Training in flight characteristics should also include delayed engine response to thrust application, especially at high altitudes and when conducting a stall recovery.

7.2.14 Ground Training – General

The OEB has identified several aircraft systems and/or operating procedures that require special emphasis in the B-787 training program.  The following subjects were not covered during the Boeing training program, but should be covered by an air operator’s training program as applicable:

  1. High Altitude Physiology;
  2. Fatigue, sleep loss and circadian disruption;
  3. International operating procedures for special use airspace such as MNPS, RVSM, specific RNP and RNAV Operations (Refer to 7.2.12);
  4. CPDLC and ADS operations (Refer to 7.2.12);
  5. Fuel characteristics and fuel temperature management at high altitudes and cold temperatures, such as operations over polar routes.

7.2.15 Overhead flight crew rest (OFCR) and overhead flight attendant rest (OFAR) facilities

The OEB has not conducted an operational evaluation of the OFCR and OFAR intended for installation on the B-787.  The section is reserved for any special emphasis training related to the OFCR and OFAR when an evaluation is eventually conducted.

7.2.16 Procedural Scan Flows and Checklist Use

The mastery of procedural scan flows early in the training program will promote the most effective utilization of time in the FBT and FFS.  Air operators should develop appropriate training aids to assist in the mastery of scan flow patterns.  The use of checklists and Standard Operating Procedures (SOPs) should be carefully integrated with scan flows.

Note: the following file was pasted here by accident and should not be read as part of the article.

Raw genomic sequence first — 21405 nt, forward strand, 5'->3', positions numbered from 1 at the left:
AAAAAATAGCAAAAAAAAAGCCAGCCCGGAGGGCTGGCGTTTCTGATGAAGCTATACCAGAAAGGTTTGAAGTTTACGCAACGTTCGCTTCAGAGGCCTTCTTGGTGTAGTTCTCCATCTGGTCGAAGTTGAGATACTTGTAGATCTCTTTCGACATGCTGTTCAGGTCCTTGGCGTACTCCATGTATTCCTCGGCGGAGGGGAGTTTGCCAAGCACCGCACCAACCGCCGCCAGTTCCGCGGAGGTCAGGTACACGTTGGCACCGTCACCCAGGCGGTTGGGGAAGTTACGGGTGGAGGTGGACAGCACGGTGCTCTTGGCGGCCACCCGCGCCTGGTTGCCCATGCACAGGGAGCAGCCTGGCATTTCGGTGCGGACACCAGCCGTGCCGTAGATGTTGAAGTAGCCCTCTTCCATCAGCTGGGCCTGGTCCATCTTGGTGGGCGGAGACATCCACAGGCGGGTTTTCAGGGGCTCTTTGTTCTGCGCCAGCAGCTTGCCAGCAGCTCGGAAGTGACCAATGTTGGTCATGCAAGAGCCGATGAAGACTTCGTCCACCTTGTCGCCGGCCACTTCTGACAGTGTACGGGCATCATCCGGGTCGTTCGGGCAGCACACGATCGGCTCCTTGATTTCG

The Boeing Standard Operating Procedures (SOPs) depend on the use of “flow procedures” that are backed up by checklists.  An air operator may establish SOP’s and flows that are more consistent with their operation.  Any SOP’s or flows that have critical safety of flight implications should be backed up by the appropriate checklists and checklist items.  Checklists may need to be amended or expanded accordingly.

7.2.17 Reduced Vertical Separation Minimum (RVSM

TCCA provides the authorization for operations within RVSM airspace via the issuance of an Operations Specification (Ops Spec) to Canadian Private Operator Certificate (POC) holders or Canadian Air Operator Certificate (AOC) holders.  CBAAC 0226, “Southern Domestic Reduced Separation Minimum and Reduced Vertical Separation Minimum Approval Process”, provides the applicable guidance and regulatory references (including training) for RVSM approval.  Paragraphs 722.08 (2)(d), 723.08 (2)(d), 724.08 (2)(d) and 725.08 (2)(d) of the CASS make specific reference to this document, as well as ICAO NAT DOC 001 for RVSM standards.

7.2.18 RNAV/RNP

Training appropriate to the type of RNAV/RNP operation for which the air operator is approved to conduct should be provided.  Criteria for specific RNAV and RNP Operations may be found in Transport Canada Series 700 Advisory Circulars.  (Refer to 8.2.12)

7.3 Recurrent Training

7.3.1 Recurrent Training - General